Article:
Holiday shopping behaviors evolve in Canada

2012-12-24 16:44:26 GMT2012-12-25 00:44:26(Beijing Time)  Xinhua English

By Phoebe Ho

TORONTO, Dec. 24 (Xinhua) -- Canadians are still struggling with the slow economic recovery, but that's not stopping people from splurging on their loved ones with increasing purchases completed online.

It's the season of gift-giving, and that's a tradition that'll never go away. Eric Matusiak, a consultant at Deloitte Canada's Retail practice, told Xinhua recently that while many Canadians have been more cautious in their spending over the last few years, the Christmas season is prompting more people to start opening up their wallets again.

"As we've slowly emerged from that recession, we have seen that I think people can't put off their purchases forever, so that means they are back shopping," he said.

A recent survey from Deloitte Canada finds that roughly 65 percent of Canadians plan on spending between one and 10 gifts this holiday season. And while the spending is nothing like the way it was before the recession, Matusiak said they're predicting a small growth in retail sales this year.

"Prior to 2008, people were shopping quite vigorously, so retail sales were typically up four to five percent year over year, " he said. " This year we're predicting maybe sales will be up one to two percent, so it's little bit less than previously."

Throughout the last week of Christmas, many Canadians and late shoppers scrambled to finish up their shopping list in time for the big day. Shoppers like Kelly Rendek, who was at the malls a few days before Christmas, said she's likely overspent her 500 to 800 Canadian dollar (about 503 to 805 U.S. dollars) budget.

"I actually haven't added it up, my guess is that it's actually more than that because you know you always buy these little things, you don't really add them all up," she said.

That same sentiment was echoed amongst a few other shoppers. Brandon Reece said he had to buy about 20 gifts in total. It's his first year setting a budget, but he's had a hard time sticking to it.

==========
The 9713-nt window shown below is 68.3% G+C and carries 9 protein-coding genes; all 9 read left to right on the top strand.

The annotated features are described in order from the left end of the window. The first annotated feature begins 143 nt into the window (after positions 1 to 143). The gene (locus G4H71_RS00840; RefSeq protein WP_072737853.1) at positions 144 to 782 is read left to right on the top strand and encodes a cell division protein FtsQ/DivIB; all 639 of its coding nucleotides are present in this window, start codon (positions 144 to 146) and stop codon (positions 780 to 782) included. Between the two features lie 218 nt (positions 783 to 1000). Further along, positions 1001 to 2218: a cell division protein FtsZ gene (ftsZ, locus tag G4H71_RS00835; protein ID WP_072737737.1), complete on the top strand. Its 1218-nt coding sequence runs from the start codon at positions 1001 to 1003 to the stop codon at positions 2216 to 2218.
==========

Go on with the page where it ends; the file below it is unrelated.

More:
"You get into the spirit, your plans of sticking to a budget and being hard-nosed about it kind of dissipate as you hear the music and all that," he said.

While people are shopping again, Matusiak said it's not the same as it was before. One of the major differences are Canadian's shopping behaviors, directly influenced by technology.

People are no longer flocking to the malls for every purchase. The growing popularity of e-commerce means that people can do more research online, and have a much wider array of options at their fingertips.

Nicole Easton, a sales associate who's been working at Eaton Centre for years now at one of the busiest malls in the Canadian city of Toronto, said she's noticed a difference in the mall's traffic this holiday season.

"It's not as busy," she noted. "We don't actually offer online at our company, but a lot of people ask about that, 'cause it's in the comfort of their own home, and some people don't like the mall."

E-commerce is changing the game, said Matusiak. According to their survey, more Canadians are increasingly using mobile devices in part of their shopping process. That means people are going online to do their research, find promotions and coupons. But for now, the effect of that on retailers is still minimal, with e- commerce taking up one to two percent of retail sales. Matusiak stressed that while Canada's e-commerce has had a slower uptake compared to other countries, he sees that changing.

"I think we're going to see more and more growth of that online shopping," he said. "That's going to come, Canada is a bit behind as I said, but I think that's going to pick up."

With everyone embracing cross border shopping and e-commerce, retailers are facing much more competition than they used to. To bring back customers, Matusiak said more Canadian retailers are now trying different strategies. For example, they're using large LCD and plasma screens to give consumers a more interactive experience.

"So they're trying to bring that technology into the stores to give people a reason to come to the store," he said. "As a retailer, you still have a big investment in stores and you have to draw people in."

With roughly 40 percent of their total sales generated this time of year, according to Matusiak, this is a make or break quarter for many Canadian retailers.

Future Shop, Canada's largest consumer electronics retailer, is staying ahead of the game by keeping up with their clients. Laurent Trembley, an entertainment coordinator a one of their downtown locations, said they've recently expanded their e- commerce, offer price matching for consumers, and brought in a lot more products.

"Just trying to reach out to as many customers as we can is really helping, you know, gain that market share in Canada, keep customers shopping in Canada," he said.

Nearly 60 percent of Canadians report that they will use a combination of online, catalogue and store channels for holiday shopping to the same or greater extent as last year, according to the survey.

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